Book Image

Ensemble Machine Learning Cookbook

By : Dipayan Sarkar, Vijayalakshmi Natarajan
Book Image

Ensemble Machine Learning Cookbook

By: Dipayan Sarkar, Vijayalakshmi Natarajan

Overview of this book

Ensemble modeling is an approach used to improve the performance of machine learning models. It combines two or more similar or dissimilar machine learning algorithms to deliver superior intellectual powers. This book will help you to implement popular machine learning algorithms to cover different paradigms of ensemble machine learning such as boosting, bagging, and stacking. The Ensemble Machine Learning Cookbook will start by getting you acquainted with the basics of ensemble techniques and exploratory data analysis. You'll then learn to implement tasks related to statistical and machine learning algorithms to understand the ensemble of multiple heterogeneous algorithms. It will also ensure that you don't miss out on key topics, such as like resampling methods. As you progress, you’ll get a better understanding of bagging, boosting, stacking, and working with the Random Forest algorithm using real-world examples. The book will highlight how these ensemble methods use multiple models to improve machine learning results, as compared to a single model. In the concluding chapters, you'll delve into advanced ensemble models using neural networks, natural language processing, and more. You’ll also be able to implement models such as fraud detection, text categorization, and sentiment analysis. By the end of this book, you'll be able to harness ensemble techniques and the working mechanisms of machine learning algorithms to build intelligent models using individual recipes.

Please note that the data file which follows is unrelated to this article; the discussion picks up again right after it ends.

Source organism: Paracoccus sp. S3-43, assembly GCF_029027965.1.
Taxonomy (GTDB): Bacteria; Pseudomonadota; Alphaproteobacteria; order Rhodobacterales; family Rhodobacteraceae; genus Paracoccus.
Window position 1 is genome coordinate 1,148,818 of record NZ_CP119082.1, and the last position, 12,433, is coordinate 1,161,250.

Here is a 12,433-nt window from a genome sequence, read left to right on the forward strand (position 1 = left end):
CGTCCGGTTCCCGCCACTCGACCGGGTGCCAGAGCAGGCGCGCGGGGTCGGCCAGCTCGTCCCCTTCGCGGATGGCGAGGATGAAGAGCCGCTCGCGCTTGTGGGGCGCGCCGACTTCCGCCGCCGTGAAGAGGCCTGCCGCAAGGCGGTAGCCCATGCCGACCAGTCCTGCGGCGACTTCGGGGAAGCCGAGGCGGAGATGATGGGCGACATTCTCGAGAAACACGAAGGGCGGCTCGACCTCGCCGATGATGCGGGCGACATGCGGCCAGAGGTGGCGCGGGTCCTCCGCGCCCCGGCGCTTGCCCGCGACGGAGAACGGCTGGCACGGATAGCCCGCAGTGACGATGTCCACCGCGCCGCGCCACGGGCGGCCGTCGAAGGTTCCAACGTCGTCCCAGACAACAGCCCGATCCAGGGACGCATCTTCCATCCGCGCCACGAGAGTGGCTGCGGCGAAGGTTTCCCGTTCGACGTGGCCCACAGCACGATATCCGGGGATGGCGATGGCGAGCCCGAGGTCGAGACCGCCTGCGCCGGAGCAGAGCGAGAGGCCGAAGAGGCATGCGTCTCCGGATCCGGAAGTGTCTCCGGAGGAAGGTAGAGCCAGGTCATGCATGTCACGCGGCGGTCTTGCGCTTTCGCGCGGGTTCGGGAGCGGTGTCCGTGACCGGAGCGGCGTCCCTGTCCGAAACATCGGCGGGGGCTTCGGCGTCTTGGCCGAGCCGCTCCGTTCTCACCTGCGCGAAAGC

Table of Contents (14 chapters)

Introduction to sampling

Sampling techniques can be broadly classified into non-probability sampling techniques and probability sampling techniques. Non-probability sampling techniques are based on the judgement of the user, whereas in probability sampling, the observations are selected by chance.

Probability sampling most often includes simple random sampling (SRS), stratified sampling, and systematic sampling:

  • SRS: In SRS, each observation in the population has an equal probability of being chosen for the sample.
  • Stratified sampling: In stratified sampling, the population data is divided into separate groups, called strata. A probability sample is then drawn from each group.
  • Systematic sampling: In this method, a sample is drawn from the population by choosing observations at regular intervals.
If the sample is too small or too large, it may lead to incorrect findings. For...